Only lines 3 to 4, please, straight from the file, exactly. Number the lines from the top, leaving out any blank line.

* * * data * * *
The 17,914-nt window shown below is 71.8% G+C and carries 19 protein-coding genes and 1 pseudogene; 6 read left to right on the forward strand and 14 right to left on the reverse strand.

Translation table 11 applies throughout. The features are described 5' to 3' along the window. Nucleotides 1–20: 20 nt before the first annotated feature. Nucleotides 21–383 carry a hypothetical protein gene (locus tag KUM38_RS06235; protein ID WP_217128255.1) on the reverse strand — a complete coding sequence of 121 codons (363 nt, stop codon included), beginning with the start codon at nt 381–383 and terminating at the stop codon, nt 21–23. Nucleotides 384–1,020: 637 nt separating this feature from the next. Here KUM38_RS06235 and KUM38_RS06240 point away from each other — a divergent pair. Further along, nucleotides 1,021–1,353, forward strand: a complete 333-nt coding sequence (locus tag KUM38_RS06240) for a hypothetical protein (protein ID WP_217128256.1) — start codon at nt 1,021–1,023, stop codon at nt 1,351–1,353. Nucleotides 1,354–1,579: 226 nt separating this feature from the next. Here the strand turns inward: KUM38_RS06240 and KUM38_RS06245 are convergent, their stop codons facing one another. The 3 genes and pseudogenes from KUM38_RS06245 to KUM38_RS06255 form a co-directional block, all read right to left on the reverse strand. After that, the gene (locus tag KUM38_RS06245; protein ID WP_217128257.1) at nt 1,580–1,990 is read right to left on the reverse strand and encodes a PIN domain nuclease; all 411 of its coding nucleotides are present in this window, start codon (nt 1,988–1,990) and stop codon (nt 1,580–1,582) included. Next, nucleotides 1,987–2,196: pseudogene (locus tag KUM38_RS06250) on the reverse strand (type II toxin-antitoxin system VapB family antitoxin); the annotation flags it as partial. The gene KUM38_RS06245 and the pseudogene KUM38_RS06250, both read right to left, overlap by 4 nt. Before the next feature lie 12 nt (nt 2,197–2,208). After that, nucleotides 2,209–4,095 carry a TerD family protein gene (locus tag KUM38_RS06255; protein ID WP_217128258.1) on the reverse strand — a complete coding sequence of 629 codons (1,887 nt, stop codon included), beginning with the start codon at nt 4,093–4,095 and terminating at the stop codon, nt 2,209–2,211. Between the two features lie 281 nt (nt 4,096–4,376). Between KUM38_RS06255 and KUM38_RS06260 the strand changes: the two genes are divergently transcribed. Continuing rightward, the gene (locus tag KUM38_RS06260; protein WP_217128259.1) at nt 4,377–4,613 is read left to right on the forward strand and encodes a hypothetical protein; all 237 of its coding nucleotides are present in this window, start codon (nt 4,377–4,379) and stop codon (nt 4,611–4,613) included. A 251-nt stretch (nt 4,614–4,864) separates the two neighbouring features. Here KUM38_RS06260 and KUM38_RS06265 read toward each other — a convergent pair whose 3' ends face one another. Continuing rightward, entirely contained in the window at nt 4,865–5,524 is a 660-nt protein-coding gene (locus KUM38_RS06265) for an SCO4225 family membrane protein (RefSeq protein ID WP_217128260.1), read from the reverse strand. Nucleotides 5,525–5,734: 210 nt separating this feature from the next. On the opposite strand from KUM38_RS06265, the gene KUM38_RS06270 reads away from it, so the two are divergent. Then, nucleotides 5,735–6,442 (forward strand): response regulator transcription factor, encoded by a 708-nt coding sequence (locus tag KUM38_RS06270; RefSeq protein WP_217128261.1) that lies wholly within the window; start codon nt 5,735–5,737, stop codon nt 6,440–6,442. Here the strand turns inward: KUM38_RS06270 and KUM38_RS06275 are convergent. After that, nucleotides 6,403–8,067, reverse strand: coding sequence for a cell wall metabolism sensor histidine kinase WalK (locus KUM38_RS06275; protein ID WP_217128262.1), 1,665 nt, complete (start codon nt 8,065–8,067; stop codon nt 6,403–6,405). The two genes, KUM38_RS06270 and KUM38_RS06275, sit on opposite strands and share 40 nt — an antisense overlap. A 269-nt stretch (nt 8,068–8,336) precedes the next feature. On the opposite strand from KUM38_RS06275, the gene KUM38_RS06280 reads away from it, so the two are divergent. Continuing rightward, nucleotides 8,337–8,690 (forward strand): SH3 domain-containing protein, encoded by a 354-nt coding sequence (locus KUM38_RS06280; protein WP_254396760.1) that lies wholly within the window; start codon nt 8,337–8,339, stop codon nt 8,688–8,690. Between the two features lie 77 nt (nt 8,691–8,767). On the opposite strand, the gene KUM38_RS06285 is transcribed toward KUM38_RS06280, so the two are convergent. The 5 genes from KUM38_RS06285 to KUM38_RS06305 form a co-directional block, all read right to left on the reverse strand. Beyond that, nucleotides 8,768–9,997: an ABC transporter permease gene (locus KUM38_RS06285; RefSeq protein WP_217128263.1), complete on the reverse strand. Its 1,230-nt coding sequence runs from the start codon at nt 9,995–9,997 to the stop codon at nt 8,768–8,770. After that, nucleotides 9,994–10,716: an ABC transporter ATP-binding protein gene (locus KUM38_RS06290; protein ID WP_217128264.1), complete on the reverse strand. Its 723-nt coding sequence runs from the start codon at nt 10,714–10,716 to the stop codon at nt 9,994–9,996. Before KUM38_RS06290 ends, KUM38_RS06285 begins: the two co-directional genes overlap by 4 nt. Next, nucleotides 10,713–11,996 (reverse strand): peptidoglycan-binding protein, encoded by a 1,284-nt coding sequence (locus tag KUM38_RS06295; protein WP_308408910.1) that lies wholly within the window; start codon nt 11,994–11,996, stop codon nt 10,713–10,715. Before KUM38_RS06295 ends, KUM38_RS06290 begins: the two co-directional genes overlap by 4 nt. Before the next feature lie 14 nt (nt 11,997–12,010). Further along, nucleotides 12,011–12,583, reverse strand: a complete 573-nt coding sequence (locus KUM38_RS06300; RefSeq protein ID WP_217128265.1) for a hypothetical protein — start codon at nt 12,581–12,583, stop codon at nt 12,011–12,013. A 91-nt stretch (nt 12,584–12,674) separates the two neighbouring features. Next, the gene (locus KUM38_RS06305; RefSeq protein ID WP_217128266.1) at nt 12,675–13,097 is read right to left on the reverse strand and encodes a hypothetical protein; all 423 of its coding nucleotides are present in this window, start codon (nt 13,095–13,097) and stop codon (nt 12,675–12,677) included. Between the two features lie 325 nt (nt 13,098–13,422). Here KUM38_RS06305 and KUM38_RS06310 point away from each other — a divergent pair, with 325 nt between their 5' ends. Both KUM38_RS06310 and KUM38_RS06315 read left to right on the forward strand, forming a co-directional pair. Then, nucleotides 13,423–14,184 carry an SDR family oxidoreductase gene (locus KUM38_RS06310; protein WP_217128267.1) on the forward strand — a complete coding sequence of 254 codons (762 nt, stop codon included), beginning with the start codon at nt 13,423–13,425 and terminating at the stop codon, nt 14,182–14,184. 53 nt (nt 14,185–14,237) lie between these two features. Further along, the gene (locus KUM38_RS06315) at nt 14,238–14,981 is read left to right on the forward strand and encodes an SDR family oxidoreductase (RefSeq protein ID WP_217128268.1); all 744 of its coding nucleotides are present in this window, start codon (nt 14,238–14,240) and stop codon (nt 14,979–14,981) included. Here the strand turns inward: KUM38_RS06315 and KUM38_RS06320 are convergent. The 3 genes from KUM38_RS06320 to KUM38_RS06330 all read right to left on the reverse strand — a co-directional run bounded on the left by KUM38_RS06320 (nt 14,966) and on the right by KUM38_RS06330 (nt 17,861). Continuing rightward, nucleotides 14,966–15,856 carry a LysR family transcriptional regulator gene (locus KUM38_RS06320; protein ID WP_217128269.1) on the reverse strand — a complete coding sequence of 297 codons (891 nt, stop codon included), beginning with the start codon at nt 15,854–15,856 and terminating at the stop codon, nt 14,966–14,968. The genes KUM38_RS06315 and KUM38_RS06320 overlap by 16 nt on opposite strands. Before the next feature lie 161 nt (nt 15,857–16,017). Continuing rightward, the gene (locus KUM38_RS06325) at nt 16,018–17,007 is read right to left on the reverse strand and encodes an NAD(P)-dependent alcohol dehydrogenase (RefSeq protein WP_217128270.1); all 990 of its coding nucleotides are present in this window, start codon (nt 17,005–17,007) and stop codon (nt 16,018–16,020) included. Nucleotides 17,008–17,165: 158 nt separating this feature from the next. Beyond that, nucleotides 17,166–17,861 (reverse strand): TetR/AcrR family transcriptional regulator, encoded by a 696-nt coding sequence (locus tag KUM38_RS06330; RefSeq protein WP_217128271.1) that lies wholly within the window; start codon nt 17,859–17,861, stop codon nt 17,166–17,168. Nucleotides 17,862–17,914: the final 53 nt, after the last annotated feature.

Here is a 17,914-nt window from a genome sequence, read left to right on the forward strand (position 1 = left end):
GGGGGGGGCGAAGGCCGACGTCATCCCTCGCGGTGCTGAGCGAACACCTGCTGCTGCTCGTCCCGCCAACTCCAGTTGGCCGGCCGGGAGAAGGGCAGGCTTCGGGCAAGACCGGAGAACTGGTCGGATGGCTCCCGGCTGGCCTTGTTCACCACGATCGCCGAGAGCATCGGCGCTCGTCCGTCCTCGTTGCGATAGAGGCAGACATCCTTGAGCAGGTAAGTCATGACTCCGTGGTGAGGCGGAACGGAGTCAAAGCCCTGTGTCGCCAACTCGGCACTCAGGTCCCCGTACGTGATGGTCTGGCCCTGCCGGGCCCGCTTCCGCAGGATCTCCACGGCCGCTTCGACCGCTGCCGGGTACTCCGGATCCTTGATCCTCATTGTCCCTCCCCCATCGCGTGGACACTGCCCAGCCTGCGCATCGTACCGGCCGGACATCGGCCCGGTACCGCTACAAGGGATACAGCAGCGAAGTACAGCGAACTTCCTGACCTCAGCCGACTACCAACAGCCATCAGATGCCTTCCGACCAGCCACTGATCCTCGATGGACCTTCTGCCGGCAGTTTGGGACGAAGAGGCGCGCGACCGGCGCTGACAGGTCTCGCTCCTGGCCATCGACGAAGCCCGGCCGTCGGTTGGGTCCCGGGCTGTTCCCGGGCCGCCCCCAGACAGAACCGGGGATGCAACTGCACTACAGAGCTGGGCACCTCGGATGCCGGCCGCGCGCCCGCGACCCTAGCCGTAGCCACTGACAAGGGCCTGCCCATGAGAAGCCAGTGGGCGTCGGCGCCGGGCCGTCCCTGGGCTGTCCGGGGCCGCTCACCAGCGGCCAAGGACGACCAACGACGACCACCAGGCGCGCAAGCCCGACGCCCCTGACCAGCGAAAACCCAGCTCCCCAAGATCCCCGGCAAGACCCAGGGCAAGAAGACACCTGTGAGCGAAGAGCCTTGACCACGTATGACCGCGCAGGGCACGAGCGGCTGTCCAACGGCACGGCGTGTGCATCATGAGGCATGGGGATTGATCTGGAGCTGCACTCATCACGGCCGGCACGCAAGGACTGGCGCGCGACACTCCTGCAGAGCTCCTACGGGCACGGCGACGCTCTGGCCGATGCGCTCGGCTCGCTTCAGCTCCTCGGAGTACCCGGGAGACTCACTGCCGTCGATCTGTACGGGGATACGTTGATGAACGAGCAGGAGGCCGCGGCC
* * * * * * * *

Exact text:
Here is a 17,914-nt window from a genome sequence, read left to right on the forward strand (position 1 = left end):
GGGGGGGGCGAAGGCCGACGTCATCCCTCGCGGTGCTGAGCGAACACCTGCTGCTGCTCGTCCCGCCAACTCCAGTTGGCCGGCCGGGAGAAGGGCAGGCTTCGGGCAAGACCGGAGAACTGGTCGGATGGCTCCCGGCTGGCCTTGTTCACCACGATCGCCGAGAGCATCGGCGCTCGTCCGTCCTCGTTGCGATAGAGGCAGACATCCTTGAGCAGGTAAGTCATGACTCCGTGGTGAGGCGGAACGGAGTCAAAGCCCTGTGTCGCCAACTCGGCACTCAGGTCCCCGTACGTGATGGTCTGGCCCTGCCGGGCCCGCTTCCGCAGGATCTCCACGGCCGCTTCGACCGCTGCCGGGTACTCCGGATCCTTGATCCTCATTGTCCCTCCCCCATCGCGTGGACACTGCCCAGCCTGCGCATCGTACCGGCCGGACATCGGCCCGGTACCGCTACAAGGGATACAGCAGCGAAGTACAGCGAACTTCCTGACCTCAGCCGACTACCAACAGCCATCAGATGCCTTCCGACCAGCCACTGATCCTCGATGGACCTTCTGCCGGCAGTTTGGGACGAAGAGGCGCGCGACCGGCGCTGACAGGTCTCGCTCCTGGCCATCGACGAAGCCCGGCCGTCGGTTGGGTCCCGGGCTGTTCCCGGGCCGCCCCCAGACAGAACCGGGGATGCAACTGCACTACAGAGCTGGGCACCTCGGATGCCGGCCGCGCGCCCGCGACCCTAGCCGTAGCCACTGACAAGGGCCTGCCCATGAGAAGCCAGTGGGCGTCGGCGCCGGGCCGTCCCTGGGCTGTCCGGGGCCGCTCACCAGCGGCCAAGGACGACCAACGACGACCACCAGGCGCGCAAGCCCGACGCCCCTGACCAGCGAAAACCCAGCTCCCCAAGATCCCCGGCAAGACCCAGGGCAAGAAGACACCTGTGAGCGAAGAGCCTTGACCACGTATGACCGCGCAGGGCACGAGCGGCTGTCCAACGGCACGGCGTGTGCATCATGAGGCATGGGGATTGATCTGGAGCTGCACTCATCACGGCCGGCACGCAAGGACTGGCGCGCGACACTCCTGCAGAGCTCCTACGGGCACGGCGACGCTCTGGCCGATGCGCTCGGCTCGCTTCAGCTCCTCGGAGTACCCGGGAGACTCACTGCCGTCGATCTGTACGGGGATACGTTGATGAACGAGCAGGAGGCCGCGGCC